Mary Magdalene and the Da Vinci Code
by Don Martin
It appears that the time is ripe today in America for the further degradation of basic morality and to the introduction of all manner of false doctrines and cults. It is evident that there is presently an obsession with Mary Magdalene. Much of this focus has been gendered by Dan Brown's bestseller, The Da Vinci Code. In this study, we shall explore the Mary Magdalene of the Bible, the relative Da Vinci Code, and make some final applications of the learned biblical principles.
The Mary Magdalene of the New Testament
There are numerous women in the Bible named Mary. In fact, "Mary" is found about 51 times in the New Testament. There was Mary the mother of Jesus; Mary the sister of Lazarus; Mary the mother of Mark, sister of Barnabas; and a Christian in Rome named Mary, to mention some (Matthew 1:16; Luke 10:39; Acts 12:12; Romans 16:6). Then there was Mary Magdalene.
Mary Magdalene is first mentioned in Luke 8:1-3. She appears to have been from the town of Magdala; hence, Mary Magdala, as some refer to her. In this passage, we read of certain women accompanying Jesus and the twelve. We are told that Jesus had healed these women and that they "ministered unto him of their substance." Mary Magdalene was one of the women. We next observe Mary Magdalene at Jesus' crucifixion (Matthew 27:55, 56). The last view we have of her is subsequent to Jesus' resurrection and prior to his ascension (Matthew 28:1-10, Mark 16:9, John 20:11-18).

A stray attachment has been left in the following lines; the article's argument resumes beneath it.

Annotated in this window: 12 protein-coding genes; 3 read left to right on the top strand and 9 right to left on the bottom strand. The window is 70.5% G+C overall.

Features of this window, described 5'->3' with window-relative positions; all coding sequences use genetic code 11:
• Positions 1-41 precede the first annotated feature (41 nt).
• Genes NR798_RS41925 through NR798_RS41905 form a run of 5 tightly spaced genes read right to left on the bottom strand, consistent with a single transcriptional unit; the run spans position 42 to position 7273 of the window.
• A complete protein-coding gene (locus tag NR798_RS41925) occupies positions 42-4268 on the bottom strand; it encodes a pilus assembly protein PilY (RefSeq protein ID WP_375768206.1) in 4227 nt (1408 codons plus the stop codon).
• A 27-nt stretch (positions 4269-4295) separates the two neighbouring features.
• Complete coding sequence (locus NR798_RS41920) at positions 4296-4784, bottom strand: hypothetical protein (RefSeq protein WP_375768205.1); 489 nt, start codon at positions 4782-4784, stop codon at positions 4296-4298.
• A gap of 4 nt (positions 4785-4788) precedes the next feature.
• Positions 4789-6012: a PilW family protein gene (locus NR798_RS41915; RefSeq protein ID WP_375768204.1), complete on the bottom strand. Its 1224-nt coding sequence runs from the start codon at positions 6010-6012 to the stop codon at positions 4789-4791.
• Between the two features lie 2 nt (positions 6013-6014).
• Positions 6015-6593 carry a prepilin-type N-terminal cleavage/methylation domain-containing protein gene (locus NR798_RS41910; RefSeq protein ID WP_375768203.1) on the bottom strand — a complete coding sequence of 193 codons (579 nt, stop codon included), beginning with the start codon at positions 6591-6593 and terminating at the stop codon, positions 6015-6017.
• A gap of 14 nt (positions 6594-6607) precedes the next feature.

The View that Mary Magdalene was a Prostitute
First, all we reliably know about Mary Magdalene is what we read in the New Testament. There are prostitutes mentioned in the scriptures, but it appears that the practice was not to provide their names (cp. Luke 7:37, John 8:3). When Mary Magdalene is mentioned, her name is freely supplied, as seen in the foregoing references. Notwithstanding, some believe that Mary Magdalene is the prostitute of Luke 7:37. Some contend that the same woman is present in Luke 7:37 and John 8:3 and that the woman is Mary Magdalene. "Pope" Gregory declared in 591 A. D. that Mary Magdalene, Mary of Bethany (Lazarus' sister), and the sinner of Luke 7:37 are all the same. Hence, the origin of the view that Mary Magdalene was a prostitute. As one even casually reads Luke 7:36 through Luke 8:3, it is apparent that the account of the woman of Luke 7:36 and Mary Magdalene are two different instances, involving two different women and circumstances (notice "it came to pass afterward ..." in Luke 8:1). The fact that Mary Magdalene was a demoniac out of whom Jesus cast seven demons, does not prove that she was a prostitute (Luke 8:2, Mark 16:9).